The A520 provides experienced users with more white balance options than most currently available entry-level digicams. WB settings include TTL Auto, Daylight, Cloudy, Tungsten, Fluorescent, Fluorescent H, and a custom (manual) mode that allows savvy shooters to use a white card (or white wall or ceiling) for accurate color. My friend and I both noticed that the A520’s colors in auto mode have a very slight, but consistent orangish/warmish cast.
TTL Auto & 50, 100, 200, or 400 ISO (35mm equivalent)
In-Camera Image Adjustment
The A520’s Photo Effects mode allows users to quickly and easily adjust color saturation levels and image sharpening or select sepia tone or black & white.
CONTROLS, DESIGN, & ERGONOMICS
The A520 is an attractive compact and lightweight digicam that is slightly smaller than its predecessor. The camera is constructed of a durable combination of metal and polycarbonate. The controls are logically placed and easily accessed and the handgrip provides stability and balance. Experienced photographers will have no problem using the camera right out of the box and beginners should be able to shoot first-rate images after a short familiarization run through with the user’s manual. Most of the A520’s functions are available via traditional buttons, knobs, and switches — but when users need to employ the menu system (which is identical to the A85) pressing the FUNC button provides an LCD overlay that affords direct access to the most commonly changed camera settings.
Resolution: 4 Megapixels (2,272 x 1,704)
Viewfinders: 1.8″ TFT LCD screen and Real Image zooming optical viewfinder
Lens: f2.6-f5.5/35-140mm (35mm equivalent) all glass 4X optical zoom
Auto Focus: 9 AF point AiAF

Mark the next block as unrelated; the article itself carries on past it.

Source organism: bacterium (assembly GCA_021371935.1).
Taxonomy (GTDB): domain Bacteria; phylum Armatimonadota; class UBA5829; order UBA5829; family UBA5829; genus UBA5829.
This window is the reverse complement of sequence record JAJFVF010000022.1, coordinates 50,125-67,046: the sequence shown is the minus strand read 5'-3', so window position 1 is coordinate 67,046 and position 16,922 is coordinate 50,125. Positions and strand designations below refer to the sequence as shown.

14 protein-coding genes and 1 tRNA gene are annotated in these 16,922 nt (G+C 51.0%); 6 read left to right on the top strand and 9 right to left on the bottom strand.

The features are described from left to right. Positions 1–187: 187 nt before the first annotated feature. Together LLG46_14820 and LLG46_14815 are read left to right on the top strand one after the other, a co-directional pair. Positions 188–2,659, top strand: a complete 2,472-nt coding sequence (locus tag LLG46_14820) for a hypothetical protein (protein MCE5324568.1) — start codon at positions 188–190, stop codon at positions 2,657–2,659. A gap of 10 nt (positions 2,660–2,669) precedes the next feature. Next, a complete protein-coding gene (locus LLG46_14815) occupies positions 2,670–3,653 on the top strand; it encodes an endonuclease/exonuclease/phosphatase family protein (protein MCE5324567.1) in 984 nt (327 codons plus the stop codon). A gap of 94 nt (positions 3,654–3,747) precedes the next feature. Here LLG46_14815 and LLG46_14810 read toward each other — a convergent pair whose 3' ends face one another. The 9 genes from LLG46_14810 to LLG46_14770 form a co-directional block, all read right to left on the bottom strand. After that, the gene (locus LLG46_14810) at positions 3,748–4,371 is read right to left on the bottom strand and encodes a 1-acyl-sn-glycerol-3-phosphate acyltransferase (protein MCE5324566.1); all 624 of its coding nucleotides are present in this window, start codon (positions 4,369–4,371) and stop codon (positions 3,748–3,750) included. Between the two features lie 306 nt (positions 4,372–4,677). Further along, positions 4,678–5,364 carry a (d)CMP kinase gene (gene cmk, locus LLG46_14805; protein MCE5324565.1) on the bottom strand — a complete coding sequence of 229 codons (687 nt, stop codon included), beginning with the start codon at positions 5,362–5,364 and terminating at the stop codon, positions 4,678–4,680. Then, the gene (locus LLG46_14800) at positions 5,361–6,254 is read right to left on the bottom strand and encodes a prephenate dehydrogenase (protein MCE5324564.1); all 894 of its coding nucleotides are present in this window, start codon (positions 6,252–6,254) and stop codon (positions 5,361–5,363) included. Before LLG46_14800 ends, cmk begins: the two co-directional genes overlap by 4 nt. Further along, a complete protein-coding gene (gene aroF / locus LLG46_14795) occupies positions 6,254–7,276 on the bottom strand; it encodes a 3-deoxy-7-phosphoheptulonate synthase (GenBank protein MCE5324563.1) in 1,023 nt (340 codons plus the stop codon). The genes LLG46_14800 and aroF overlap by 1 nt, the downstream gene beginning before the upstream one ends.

Manual Focus: Yes
Exposure: Auto, Program, Scene Modes, Aperture priority, Shutter priority, full Manual mode, and Movie mode.
Metering: Evaluative, Spot, and Center-weighted
Exposure compensation: Yes /- 2 EV in 1/3 EV increments
White balance: Auto, Daylight, Cloudy, Tungsten, Fluorescent, Fluorescent H, Flash, & Custom
Sensitivity: TTL Auto, 50, 100, 200, & 400 ISO (35mm equivalent)
In-Camera Image Adjustment: Yes
Noise Reduction: Yes– automatic on exposures longer than 1 second
Flash: Auto, On (fill), red-eye reduction, and slow synch (in night scene mode only).
Image Storage Media: SD/MMC
Connectivity: USB 1.1, AV/out, DC/in
Power: 4 AA batteries
16MB SD/MMC card, two AA Alkaline batteries, wrist strap, USB & AV cables, software CD’s, user’s and software manuals.
Lens Adapters (wide, macro, & Tele), (2) 4 NiMH batteries and charger kit, Waterproof case, HF-DC1 external flash unit, and soft camera case.
In the Field/Handling & Operation
I often get together with an old friend who shares my addiction for photographic toys. He works in the business (selling new and used photographic equipment) so we can almost always come up with something new to play with. Between us we have almost fifty years of hands on experience with hundreds of cameras (digital and film), scores of optics (zooms and primes), dozens of flash units, and a ton of filters, tripods, and assorted esoteric imaging accessories. Cameras today are more likely to record images digitally than on film and they offer features that veteran photographers (like me) only dreamed about, back in the day.
Canon’s Powershot A85 was one of last year’s most impressive entry-level digicams, an almost perfect choice first digital camera that offered consumers substantially more than the competition. When my friend snagged a Canon Powershot A520, we were both anxious to put it through its paces. Our first test was to shoot some color tests using a homemade product display stage and a selection of brightly colored (red, green, yellow, blue, orange, and purple) plastic children’s beach toys arrayed in front of a white background. This test allows us to check color accuracy and White Balance (and compare results from camera to camera). The A520 did a superior job—all colors were bright and well saturated, but we both noticed a very slight orange/pink cast in the shots we made at the auto WB setting.